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  19. Daily shampooing is effective for oily hair. Choose the best shampoo for your oily hair. At the time of shampooing message the scalp smoothly, don’t hurry at least 5 minutes before washing. Repeat this process if hair is predominantly oily.

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  20. i have oily< hair.how can My hair was soft and shiny because the method destroys keratin.???

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  21. Hello!

    I have thick wavy curly hair with...wait for it...a dermatologist diagnosed (mild) scalp psoriasis. I am in my early 30's and experienced decades of "flare ups" on an itchy flaky scalp that always resuted in a bleeding scalp and that I confused for dandruff until a couple of years ago when after scratching my scalp raw until it bled, my partner suggested I see a dermo. The doc said it is common and I have a very mild case. She prescribed clobetasol shampoo and a mineral oil to use for an over night application. Given I have been transitioning to a zero waste lifestyle for the past few years I was extremely hesitant to use the products (obviously) given their chemical composition and pharma packaging. That said, my routine has been water only, on occasion a shampoo bar, a cider vinegar rinse, and argon oil for styling purposes. Unfortunately, as soon as I experience the scratching and most noticeable flakes (my hair is black) I have no choice but to use this most potent product. Does anyone have any suggestions for a zero waste treatment for scalp psoriasis? I so very desperate.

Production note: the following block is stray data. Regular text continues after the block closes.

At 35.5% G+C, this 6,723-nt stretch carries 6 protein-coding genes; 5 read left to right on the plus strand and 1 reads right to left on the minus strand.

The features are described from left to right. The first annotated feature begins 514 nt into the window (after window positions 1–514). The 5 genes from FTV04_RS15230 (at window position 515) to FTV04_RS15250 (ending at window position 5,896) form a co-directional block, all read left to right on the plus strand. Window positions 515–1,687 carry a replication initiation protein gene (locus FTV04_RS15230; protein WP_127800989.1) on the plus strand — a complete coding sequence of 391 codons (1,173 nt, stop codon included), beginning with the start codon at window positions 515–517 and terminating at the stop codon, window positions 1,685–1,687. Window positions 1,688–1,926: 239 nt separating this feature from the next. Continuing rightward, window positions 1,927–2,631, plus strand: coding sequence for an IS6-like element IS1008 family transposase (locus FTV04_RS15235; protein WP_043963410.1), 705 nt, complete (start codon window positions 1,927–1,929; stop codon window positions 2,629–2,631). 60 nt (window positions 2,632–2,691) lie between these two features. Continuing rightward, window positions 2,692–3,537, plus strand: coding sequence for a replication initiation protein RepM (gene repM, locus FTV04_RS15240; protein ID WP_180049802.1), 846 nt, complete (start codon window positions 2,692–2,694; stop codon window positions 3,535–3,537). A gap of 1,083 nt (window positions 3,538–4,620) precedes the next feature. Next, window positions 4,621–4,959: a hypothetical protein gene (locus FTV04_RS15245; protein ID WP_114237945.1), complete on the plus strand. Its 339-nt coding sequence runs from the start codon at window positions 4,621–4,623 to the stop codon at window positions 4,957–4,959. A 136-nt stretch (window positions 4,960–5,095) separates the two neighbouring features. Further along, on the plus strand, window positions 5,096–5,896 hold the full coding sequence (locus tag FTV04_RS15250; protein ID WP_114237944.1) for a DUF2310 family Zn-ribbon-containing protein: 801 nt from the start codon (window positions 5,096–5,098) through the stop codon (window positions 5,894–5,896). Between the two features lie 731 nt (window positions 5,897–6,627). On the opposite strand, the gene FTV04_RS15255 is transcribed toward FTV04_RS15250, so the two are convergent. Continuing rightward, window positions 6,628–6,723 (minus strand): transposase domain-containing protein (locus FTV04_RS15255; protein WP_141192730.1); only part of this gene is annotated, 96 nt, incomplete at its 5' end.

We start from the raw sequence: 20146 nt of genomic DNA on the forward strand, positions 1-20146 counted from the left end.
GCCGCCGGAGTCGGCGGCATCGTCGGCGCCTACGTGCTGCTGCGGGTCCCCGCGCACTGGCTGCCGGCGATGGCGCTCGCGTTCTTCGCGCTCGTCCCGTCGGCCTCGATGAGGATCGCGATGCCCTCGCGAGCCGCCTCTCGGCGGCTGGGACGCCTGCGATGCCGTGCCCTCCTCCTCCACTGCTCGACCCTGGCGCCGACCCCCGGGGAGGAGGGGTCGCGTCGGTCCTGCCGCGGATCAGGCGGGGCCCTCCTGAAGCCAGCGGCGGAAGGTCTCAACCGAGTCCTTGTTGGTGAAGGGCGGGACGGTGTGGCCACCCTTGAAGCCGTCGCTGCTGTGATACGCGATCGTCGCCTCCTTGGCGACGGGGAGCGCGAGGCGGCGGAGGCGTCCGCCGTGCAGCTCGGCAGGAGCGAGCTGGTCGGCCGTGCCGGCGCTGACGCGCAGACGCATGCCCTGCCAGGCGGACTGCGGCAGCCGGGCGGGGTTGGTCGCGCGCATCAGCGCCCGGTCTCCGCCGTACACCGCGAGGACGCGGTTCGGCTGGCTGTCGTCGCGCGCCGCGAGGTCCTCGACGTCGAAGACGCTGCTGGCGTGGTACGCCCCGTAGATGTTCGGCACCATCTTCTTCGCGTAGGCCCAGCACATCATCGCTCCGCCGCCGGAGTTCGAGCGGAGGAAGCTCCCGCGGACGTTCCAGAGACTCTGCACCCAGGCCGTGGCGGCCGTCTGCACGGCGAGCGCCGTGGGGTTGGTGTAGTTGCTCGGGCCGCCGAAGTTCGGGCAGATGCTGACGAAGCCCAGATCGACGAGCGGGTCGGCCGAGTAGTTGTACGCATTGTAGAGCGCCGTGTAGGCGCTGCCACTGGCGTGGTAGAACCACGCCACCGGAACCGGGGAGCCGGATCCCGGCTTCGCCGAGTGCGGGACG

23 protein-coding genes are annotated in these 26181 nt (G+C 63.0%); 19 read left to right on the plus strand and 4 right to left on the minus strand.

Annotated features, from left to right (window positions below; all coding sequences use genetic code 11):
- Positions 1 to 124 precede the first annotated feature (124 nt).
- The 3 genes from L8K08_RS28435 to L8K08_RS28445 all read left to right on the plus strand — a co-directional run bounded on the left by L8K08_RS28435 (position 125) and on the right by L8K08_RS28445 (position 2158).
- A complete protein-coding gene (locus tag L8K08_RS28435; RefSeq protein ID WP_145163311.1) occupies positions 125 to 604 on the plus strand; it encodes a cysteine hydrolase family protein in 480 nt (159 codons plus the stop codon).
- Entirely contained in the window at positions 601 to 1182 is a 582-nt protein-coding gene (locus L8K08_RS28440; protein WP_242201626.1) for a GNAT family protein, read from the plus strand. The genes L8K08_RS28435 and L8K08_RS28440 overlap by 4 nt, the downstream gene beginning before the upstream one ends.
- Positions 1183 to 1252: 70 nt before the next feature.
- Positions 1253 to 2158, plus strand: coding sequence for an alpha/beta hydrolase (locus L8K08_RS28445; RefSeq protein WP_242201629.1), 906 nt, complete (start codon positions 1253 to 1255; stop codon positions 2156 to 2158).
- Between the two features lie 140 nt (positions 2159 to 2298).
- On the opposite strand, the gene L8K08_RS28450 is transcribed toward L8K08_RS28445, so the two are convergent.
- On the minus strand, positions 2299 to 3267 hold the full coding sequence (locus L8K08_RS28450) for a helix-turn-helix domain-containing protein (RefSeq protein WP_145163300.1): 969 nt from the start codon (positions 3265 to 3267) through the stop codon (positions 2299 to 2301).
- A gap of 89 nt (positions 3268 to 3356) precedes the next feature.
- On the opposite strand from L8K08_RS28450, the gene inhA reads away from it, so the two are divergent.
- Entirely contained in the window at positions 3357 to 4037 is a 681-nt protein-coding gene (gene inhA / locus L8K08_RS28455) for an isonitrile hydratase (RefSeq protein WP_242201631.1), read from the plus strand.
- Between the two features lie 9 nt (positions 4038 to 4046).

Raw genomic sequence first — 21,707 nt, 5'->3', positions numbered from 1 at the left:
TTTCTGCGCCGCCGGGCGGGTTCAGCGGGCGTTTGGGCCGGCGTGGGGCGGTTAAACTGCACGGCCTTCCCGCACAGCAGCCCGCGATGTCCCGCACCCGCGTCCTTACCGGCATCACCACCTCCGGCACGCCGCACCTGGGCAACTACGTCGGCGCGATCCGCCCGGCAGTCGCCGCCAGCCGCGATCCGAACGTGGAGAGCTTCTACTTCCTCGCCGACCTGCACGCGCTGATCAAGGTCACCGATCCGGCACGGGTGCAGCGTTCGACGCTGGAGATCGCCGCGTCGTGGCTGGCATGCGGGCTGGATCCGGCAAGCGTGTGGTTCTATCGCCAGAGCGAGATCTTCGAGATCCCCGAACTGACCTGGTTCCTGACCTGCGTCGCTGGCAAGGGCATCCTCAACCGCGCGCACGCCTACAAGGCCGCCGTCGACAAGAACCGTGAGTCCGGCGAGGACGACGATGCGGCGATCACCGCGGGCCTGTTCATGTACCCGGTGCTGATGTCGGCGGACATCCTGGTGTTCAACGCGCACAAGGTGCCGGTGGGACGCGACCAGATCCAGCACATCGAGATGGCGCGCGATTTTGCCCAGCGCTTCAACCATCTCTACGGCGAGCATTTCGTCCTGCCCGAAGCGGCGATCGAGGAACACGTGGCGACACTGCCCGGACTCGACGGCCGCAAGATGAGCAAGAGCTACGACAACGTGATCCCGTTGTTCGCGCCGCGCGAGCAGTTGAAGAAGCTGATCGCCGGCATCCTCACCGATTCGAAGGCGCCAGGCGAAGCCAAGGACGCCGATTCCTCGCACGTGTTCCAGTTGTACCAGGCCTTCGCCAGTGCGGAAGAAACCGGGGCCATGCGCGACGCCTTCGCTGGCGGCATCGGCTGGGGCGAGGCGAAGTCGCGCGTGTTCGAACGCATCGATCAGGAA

Thanks in advance!

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    1. HI Stephanie, I'm so sorry to hear that, sorry you're dealing with all that. I think sometimes we need non zero waste products for our own well being. That being said I did have my scalp flake off in big bloody sheets- it was diagnosed as seborrheic dermatitis though and water was the only thing to help it, I massaged whenever I felt itchiness and used a brush to remove the flakes and they disappeared quickly. But not being a doctor I'm afraid to recommend this course to you... I hope someone else has another idea!

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  23. Hi Ariana, thank you for this post. I'm a beginner on this technique and yet I'm loving it.

    I have a big question for you, the next month I will be on a beach vacation (yay!), but I'm very afraid of my hair and breaking the habit.

    I stop using regular shampoo two months ago, I wash my hair weekly (only water) and some times I use egg yolk mask for deep cleaning. My hair looks just great! and feels great! It was so damage because the no poo technique and a whole year dyeing it...

    Have you been on a similar situation? how do you wash your hair when you are out of home?

    Thank you in advance, love your blog!